I am a huge fan of mutants. Well, not the nasty kind from horror movies, the results of scientific mishaps which go on to wreak havoc on the town, countryside, research station, spaceship, planetary outpost, or other (usually isolated) location. Actually, they can be a lot of “fun”, too. But, my love is for Marvel’s Merry Mutants — i.e., the Uncanny X-Men and associated groups, good and bad. Ever since I started reading about them back in the late-70s/early-80s, they have been among my favorites. So, it shouldn’t be too surprising that even at “A View from the Right”, my blog on science/politics/religion, I found a way to post about the X-Men. It was around the time that X-Men: First Class (2011) came out, so it’s only fitting — survival of the fittest, and all — that I crosspost to it here while X-Men: Days of Future Past is at the theaters. (No, I haven’t seen it, yet.)
Wolverine rates it 4 claws, bub! So, give it a look, eh?
I read an interesting article the other day.
The author, Cameron Wybrow, discusses the world of the mutant heroes known as the X-Men — from the comic books (which I read for many years) and, more recently, several movies — and their enemies. The X-Men are led by Charles Xavier, a well-to-do geneticist who founds a school to help train young mutants to use their powers safely and ethically. Xavier (aka Professor X) is himself a powerful telepath. The X-Men’s primary antagonist is Erik Lehnsherr (aka Magneto), who can manipulate metal via his command over electromagnetism and who surrounds himself with other mutants who share his desire to dominate, perhaps enslave or even eradicate, the rest of humanity. Indeed, under Lehnsherr’s teaching and guidance, they believe that they have the inherent right to do so, because their mutant powers indicate that they represent the next step in human evolution. Just as Homo sapiens (aka “normal”, modern humans) wiped out the older, less “fit” hominid species (e.g., Homo neanderthalensis), so does Homo superior (aka “mutants”; i.e., those with superhuman abilities) have the right to conquer Homo sapiens. In a sense, it is a genetic mandate.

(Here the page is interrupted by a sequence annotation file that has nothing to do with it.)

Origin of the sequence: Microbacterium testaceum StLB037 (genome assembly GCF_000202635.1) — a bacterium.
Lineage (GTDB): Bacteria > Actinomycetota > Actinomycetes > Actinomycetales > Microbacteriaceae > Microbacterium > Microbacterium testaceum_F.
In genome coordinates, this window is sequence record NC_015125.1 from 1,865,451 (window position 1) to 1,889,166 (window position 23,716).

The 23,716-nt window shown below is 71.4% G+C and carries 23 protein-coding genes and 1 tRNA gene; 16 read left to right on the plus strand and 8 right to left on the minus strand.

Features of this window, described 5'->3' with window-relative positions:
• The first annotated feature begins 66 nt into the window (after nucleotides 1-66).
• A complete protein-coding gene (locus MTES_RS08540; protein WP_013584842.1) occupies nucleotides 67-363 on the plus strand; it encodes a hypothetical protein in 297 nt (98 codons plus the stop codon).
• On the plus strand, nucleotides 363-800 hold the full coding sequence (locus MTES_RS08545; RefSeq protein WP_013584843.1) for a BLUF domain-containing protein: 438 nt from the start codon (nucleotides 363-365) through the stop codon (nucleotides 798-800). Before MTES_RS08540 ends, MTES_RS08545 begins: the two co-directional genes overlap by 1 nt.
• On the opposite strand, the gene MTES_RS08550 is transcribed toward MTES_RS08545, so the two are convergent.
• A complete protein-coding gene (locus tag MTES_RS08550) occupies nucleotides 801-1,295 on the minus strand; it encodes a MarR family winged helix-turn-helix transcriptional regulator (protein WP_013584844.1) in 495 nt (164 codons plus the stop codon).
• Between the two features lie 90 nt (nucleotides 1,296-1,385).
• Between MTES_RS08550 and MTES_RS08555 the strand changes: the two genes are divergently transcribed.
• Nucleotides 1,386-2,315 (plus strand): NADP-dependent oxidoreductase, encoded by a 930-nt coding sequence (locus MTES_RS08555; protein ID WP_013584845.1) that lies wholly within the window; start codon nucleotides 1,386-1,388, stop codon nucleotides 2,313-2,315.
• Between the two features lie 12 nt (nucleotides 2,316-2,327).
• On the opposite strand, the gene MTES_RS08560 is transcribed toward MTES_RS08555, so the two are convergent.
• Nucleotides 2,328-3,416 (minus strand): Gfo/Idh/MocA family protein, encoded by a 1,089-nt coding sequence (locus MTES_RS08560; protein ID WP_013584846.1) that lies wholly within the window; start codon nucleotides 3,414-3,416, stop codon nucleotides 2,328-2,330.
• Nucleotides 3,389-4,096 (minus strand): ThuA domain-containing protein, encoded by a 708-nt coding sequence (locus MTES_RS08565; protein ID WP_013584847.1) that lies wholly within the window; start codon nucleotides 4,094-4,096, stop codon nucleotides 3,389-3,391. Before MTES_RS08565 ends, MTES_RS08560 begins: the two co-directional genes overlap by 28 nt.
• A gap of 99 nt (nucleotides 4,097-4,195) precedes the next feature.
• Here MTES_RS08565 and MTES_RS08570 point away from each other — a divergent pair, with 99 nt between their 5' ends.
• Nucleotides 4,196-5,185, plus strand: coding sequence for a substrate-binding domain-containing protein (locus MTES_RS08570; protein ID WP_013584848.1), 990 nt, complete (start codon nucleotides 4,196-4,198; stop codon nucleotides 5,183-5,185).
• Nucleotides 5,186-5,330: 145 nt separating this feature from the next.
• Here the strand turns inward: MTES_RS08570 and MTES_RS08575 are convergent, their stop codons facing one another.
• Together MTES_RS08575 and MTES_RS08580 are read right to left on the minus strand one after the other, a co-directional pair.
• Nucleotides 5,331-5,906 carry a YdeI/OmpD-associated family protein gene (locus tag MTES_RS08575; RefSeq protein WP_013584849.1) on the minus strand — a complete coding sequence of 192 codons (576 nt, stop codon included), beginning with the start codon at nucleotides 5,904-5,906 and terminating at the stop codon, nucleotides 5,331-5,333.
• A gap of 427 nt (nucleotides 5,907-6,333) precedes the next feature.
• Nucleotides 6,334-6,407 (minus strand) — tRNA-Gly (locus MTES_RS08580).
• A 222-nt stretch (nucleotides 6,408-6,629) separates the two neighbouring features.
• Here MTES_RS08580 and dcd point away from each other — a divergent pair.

Xavier, for his part, strongly disagrees with his (former) friend, Lehnsherr, insisting that there is no such imperative — moral or biological. Humans and mutants can and must learn to live together for the benefit of all. Lehnsherr thinks that Xavier is incredibly naive, especially in light of humans’ natural fear and distrust of anyone/thing bigger or more powerful than they are. (Of course, the same can be said for mutants, but that’s inconsequential to Lehnsherr.)
So goes the rationale….
Read the entire, original post at: “X-Men and Darwinian Ethics”